BILL MOYERS: What did you read growing up that you think did strike a spark, did-- did rouse the passion?
JUNOT DIAZ: I think what happened to me was that I had-- I had never seen a library before. Like, I'll tell you, my neighborhood in Dominican Republic is people had a book and that was the Bible. And that was it. I'd never seen two books together. And I immigrated. And my library at Madison Park Grammar School, Elementary School. Mrs. Crowl. She took a kid who didn't speak any English. She didn't speak a word of Spanish.
And she made it clear to me on the tour of the library in my first day that I could take out any of these books I wanted. And that was an astonishment. If you want to talk about-- that Henry James idea of a vastation, well, the opposite-- a change of the soul in a positive direction. This was a vastation to me, where it was like, "My god, my life changed." And I remember the first book I pulled-- was a child version of Sherlock Holmes, Arthur-- Arthur Conan Doyle's Sign of the Four. And-- and I never looked back. I never looked back. That library--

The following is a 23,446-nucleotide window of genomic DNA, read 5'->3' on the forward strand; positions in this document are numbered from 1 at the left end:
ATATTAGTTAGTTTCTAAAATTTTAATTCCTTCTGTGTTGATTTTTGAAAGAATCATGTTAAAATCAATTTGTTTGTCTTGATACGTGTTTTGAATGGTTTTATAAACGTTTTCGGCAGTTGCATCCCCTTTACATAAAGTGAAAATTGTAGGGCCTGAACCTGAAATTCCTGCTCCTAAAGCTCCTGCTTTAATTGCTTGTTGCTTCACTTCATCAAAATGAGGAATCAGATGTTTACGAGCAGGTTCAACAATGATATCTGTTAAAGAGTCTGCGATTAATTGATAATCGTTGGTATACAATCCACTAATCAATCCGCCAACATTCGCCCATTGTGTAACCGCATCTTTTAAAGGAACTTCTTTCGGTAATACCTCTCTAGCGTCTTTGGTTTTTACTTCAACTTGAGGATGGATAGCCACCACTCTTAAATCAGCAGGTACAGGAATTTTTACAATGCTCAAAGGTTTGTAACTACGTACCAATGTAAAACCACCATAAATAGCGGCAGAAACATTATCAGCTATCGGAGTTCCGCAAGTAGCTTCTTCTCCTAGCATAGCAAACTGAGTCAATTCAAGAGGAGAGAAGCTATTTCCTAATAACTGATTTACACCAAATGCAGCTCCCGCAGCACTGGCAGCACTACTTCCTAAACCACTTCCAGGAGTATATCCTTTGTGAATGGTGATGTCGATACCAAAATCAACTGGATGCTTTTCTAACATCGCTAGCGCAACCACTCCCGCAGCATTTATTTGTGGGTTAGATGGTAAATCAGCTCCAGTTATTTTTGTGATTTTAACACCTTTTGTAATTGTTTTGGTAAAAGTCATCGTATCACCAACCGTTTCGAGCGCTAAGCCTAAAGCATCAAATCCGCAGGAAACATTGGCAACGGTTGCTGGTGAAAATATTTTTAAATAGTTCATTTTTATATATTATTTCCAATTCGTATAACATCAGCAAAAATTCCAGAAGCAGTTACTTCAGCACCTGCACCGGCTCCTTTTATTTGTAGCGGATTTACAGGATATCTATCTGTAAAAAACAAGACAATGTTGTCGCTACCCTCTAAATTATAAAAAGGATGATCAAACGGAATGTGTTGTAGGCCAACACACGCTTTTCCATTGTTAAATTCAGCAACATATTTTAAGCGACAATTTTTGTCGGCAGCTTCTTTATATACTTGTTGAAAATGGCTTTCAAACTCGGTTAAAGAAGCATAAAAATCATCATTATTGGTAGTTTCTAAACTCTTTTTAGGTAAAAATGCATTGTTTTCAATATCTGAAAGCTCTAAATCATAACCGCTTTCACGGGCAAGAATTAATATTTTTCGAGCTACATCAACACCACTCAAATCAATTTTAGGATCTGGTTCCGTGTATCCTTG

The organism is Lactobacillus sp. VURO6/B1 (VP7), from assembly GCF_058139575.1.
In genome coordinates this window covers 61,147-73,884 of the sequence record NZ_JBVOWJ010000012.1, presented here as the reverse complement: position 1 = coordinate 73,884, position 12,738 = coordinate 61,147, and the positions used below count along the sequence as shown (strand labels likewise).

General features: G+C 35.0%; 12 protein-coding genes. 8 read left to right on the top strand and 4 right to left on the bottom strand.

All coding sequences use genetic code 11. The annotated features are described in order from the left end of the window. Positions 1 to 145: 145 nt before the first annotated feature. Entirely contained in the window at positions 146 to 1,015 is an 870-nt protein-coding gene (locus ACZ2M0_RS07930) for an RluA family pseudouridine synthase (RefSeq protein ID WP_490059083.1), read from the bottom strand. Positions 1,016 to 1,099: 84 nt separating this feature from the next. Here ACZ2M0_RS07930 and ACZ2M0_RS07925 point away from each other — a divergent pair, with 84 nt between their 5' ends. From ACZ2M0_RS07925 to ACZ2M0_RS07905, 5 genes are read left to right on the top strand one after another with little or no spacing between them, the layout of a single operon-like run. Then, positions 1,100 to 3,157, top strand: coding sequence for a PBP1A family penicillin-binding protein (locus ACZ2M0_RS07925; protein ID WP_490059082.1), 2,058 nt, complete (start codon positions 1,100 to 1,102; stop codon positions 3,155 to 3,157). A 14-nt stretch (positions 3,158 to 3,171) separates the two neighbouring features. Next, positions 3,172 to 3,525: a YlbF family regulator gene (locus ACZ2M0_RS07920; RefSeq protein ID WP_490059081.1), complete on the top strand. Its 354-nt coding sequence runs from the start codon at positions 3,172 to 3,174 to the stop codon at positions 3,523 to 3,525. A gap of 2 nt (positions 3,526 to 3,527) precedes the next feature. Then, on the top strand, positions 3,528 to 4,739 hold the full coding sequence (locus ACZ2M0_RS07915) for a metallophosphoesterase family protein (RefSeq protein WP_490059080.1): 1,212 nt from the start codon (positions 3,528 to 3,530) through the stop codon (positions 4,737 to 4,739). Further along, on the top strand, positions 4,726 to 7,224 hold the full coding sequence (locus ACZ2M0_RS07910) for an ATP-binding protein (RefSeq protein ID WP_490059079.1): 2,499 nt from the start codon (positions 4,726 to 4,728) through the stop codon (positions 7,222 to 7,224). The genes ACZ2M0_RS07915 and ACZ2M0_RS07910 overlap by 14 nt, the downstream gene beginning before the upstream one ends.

BILL MOYERS: How old were you?
JUNOT DIAZ: I was six.... I mean, it was an astonishing thing for a young kid who grew up in a society like Santo Domingo, where I didn't have access to libraries to be told, "Here, this is part of our civic resources. This belongs to all of us." You could do what you will, as long as you do no harm.